Last published: November 10, 2021 What are inhalants? Inhalants are common household, industrial and medical products that produce vapours, which some people inhale (breathe in) to make them feel intoxicated or high.1 There are many different types of inhalants and they all have different risks and effects. Other names Glue, gas, gasoline, sniff, huff, chroming, poppers. How are Inhalants used? Inhalants are breathed in through the nose or mouth. They may be sprayed into a plastic bag, poured into a bottle or soaked onto a cloth or sleeve before being inhaled. Sometimes they are inhaled directly from the container or are sprayed directly into the mouth or nose. This method is very dangerous because it can cause suffocation.2 Inhalants: How Drugs Affect You Inhalants: How drugs affect you (bundle of 50) Pamphlets $39.95 (inc. GST) View in ADF Shop Effects of inhalants There is no safe level of drug use. Use of any drug always carries some risk. It’s important to be careful when taking any type of drug. Inhalants affect everyone differently, based on: size, weight and health whether the person is used to taking it whether other drugs are taken around the same time the amount taken the strength of the drug amount of fresh air breathed while sniffing amount of physical activity before and after sniffing. Sniffing can cause: intoxication nausea headaches injuries delirium seizures pneumonia from inhaling vomit dependence brain damage coma abnormal heart rhythm sudden death asphyxiation (if using a plastic bag).3 Sniffing is always risky, but some situations make it even more dangerous: sniffing in an enclosed space or indoors running or doing other physical activity after sniffing (could cause death due to cardiac sensitisation) mixing sniffing with other drugs, including prescribed medication and illicit substances sniffing when the person has other health problems.3, 4 Overdose If you inhale a substance many times or use a particularly strong inhalant, you could overdose. Call an ambulance straight away by dialling triple zero (000) if you have any of these symptoms (ambulance officers don’t need to involve the police): nausea, vomiting and diarrhoea irregular heartbeat chest pain hallucinations blackout, seizures and coma.1,4 Sudden sniffing death Inhaling certain substances has been known to cause sudden death. It is believed that chemicals in these products can cause heart failure, particularly if the person is stressed or does heavy exercise after inhaling. However, this is very rare.3, 4 Low aromatic fuels Unleaded petrol has been replaced by low aromatic fuels such as BP’s Opal fuel in some rural and remote communities in Australia. Sniffing low aromatic fuels does not produce a high, but can still cause damage to a person’s health including death.6 See low aromatic fuels. Coming down In the days after inhalant use, you may experience: headache nausea dizziness drowsiness mental numbness.1 Long-term effects Regular use of inhalants may eventually cause: irritability and depression memory loss reduced attention span and ability to think clearly pimples around the mouth and lips pale appearance tremors weight loss reduced growth potential (height) tiredness excessive thirst loss of sense of smell and hearing problems with blood production, which may result in anaemia, irregular heartbeat, heart muscle damage chest pain and angina indigestion and stomach ulcers liver and kidney damage needing to use more to get the same effect dependence on inhalants financial, work and social problems.1,4,6 Most of these long-term effects can be reversed if use is stopped. However, some inhalants can cause permanent damage.5 Some of the chemicals in inhalants can build up in the body and damage the stomach, intestines, brain, nervous system, kidneys and liver.1 Inhalants and Mental Health Regular inhalant use is associated with higher rates of depression, anxiety disorders and problems with other drugs and/or alcohol.3 This doesn’t necessarily mean that inhalants cause these problems, but the use of inhalants can bring on these issues or make them worse. People who use inhalants are also more likely to experience stressful events such as having problems at school, at home or at work.3 Tolerance and dependence People who regularly use inhalants can quickly become dependent on them. People who are dependent on inhalants might find that using them becomes far more important than other things in their lives, such as work, sport, socialising or study.3 They may also develop a tolerance to it, which means they need to take larger amounts of inhalants to get the same effect.3 Using inhalants with other drugs The effects of taking inhalants with other drugs – including over-the-counter or prescribed medications – can be unpredictable and dangerous. Inhalants + alcohol, benzodiazepines or opioids: enormous strain on the body, and can affect breathing rate and may increase the risk of losing consciousness or suffocating.3, 4 Withdrawal Giving up inhalants after using them for a long time is challenging because the body has to get used to functioning without them. Withdrawal symptoms usually start 24-48 hours after the last use, and may last for 2 to 5 days.5 These symptoms can include: hangover headache, nausea and stomach pain tiredness, shakiness, tremors cramps hallucinations and visual disorders, such as seeing spots.4 Path2Help Not sure what you are looking for? Try our intuitive Path2Help tool and be matched with support information and services tailored to you. Image of a woman walking through a maze Getting help If your use of inhalants is affecting your health, family, relationships, work, school, financial or other life situations, you can find help and support. Call 1300 85 85 84 to speak to a real person and get answers to your questions as well as advice on practical ‘next steps’. Path2Help Not sure what you are looking for? Try our intuitive Path2Help tool and be matched with support information and services tailored to you. Inhalants and the law Inhalants statistics References Effects abnormal heart rhythm, asphyxiation, brain damage, delirium, dependence, headache, intoxication, nausea, seizures, sudden death AKA chroming, gas, gasoline, glue, huff, poppers, sniff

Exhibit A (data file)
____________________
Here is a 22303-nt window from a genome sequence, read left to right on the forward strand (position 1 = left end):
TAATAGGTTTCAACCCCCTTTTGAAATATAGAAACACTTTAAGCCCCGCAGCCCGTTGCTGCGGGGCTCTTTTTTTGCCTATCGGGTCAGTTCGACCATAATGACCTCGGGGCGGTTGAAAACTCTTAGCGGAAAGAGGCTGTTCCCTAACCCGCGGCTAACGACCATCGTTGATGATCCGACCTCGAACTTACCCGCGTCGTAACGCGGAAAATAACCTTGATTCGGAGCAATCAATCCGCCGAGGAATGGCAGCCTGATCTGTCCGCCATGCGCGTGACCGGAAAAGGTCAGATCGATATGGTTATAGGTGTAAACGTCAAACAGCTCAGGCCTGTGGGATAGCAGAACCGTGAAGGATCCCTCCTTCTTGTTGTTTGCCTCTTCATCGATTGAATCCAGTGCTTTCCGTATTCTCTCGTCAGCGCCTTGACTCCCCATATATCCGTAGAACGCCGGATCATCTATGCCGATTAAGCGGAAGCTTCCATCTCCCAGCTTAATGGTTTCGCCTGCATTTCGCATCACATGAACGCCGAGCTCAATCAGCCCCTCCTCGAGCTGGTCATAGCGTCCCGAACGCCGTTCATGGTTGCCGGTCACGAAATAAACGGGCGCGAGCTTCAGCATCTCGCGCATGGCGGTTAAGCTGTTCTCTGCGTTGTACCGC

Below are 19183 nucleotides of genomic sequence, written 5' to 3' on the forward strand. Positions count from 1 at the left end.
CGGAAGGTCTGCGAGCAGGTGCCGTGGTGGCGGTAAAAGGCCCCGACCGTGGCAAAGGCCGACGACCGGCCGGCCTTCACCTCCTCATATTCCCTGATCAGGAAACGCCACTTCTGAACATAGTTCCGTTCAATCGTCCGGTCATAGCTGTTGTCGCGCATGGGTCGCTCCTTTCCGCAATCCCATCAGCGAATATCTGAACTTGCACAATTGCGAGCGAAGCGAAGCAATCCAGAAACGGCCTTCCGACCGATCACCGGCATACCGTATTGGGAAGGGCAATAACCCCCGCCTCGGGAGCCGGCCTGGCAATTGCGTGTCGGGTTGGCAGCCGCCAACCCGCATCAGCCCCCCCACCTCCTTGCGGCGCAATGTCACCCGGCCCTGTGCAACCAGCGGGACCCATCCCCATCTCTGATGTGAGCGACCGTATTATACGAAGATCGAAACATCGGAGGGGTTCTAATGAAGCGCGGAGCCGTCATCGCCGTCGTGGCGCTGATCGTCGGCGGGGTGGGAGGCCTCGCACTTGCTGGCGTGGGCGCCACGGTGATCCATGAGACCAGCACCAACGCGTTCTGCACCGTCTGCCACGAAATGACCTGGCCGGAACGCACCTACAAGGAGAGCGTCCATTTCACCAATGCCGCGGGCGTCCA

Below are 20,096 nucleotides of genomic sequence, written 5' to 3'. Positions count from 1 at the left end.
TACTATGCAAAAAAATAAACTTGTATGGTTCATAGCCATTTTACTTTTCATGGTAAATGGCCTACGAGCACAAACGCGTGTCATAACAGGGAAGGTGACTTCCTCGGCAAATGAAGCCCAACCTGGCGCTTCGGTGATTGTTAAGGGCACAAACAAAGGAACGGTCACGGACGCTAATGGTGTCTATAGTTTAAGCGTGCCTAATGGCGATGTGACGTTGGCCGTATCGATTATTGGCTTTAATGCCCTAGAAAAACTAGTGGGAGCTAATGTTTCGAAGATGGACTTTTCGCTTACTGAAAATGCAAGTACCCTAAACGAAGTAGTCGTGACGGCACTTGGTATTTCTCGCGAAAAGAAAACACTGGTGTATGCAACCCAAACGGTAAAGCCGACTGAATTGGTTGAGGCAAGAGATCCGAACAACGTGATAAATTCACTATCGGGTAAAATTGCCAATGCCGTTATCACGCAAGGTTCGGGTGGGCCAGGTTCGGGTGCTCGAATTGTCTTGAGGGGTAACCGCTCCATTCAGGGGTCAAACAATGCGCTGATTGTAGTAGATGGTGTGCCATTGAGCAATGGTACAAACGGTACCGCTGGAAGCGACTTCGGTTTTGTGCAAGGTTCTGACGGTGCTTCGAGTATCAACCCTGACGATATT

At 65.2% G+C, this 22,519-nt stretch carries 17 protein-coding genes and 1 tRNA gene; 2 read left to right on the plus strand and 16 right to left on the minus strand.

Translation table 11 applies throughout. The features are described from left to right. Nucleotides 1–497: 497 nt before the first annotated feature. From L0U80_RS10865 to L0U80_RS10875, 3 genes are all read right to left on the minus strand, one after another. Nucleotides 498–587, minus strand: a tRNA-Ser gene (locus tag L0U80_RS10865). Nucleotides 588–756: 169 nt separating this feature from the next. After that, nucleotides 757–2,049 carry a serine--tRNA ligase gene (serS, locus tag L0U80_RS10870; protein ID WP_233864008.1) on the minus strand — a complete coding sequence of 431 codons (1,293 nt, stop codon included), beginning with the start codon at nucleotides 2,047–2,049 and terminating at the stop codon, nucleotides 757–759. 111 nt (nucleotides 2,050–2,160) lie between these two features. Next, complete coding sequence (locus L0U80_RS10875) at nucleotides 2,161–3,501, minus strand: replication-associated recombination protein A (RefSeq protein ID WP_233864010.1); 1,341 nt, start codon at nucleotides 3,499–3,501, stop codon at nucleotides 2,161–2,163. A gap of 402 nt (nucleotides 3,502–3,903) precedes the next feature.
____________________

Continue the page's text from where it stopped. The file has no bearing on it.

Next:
I'm dating John. My buddy on here is MattSplat. I am a mental health webmaster of Ellsworth Media Studios for Maine ( If I'm not here and you need professional help or you think you do, call 2-1-1. I am not a crisis worker. Go to for more information. National Suicide Prevention Lifeline: 1-800-273-8255. Abuse Victim Hotline: 1-866-662-4535. National Help Line for Substance Abuse: 1-800-262-2463. Alcoholics Anonymous: 1-800-737-6237. Narcotics Anonymous: 1-800-974-0062.

Write A Comment

Considering Recovery? Talk to a Treatment Specialist:Considering Recovery? Talk to a Treatment Specialist:888-401-1241Response time about 1 min | Response rate 100%
Who Answers?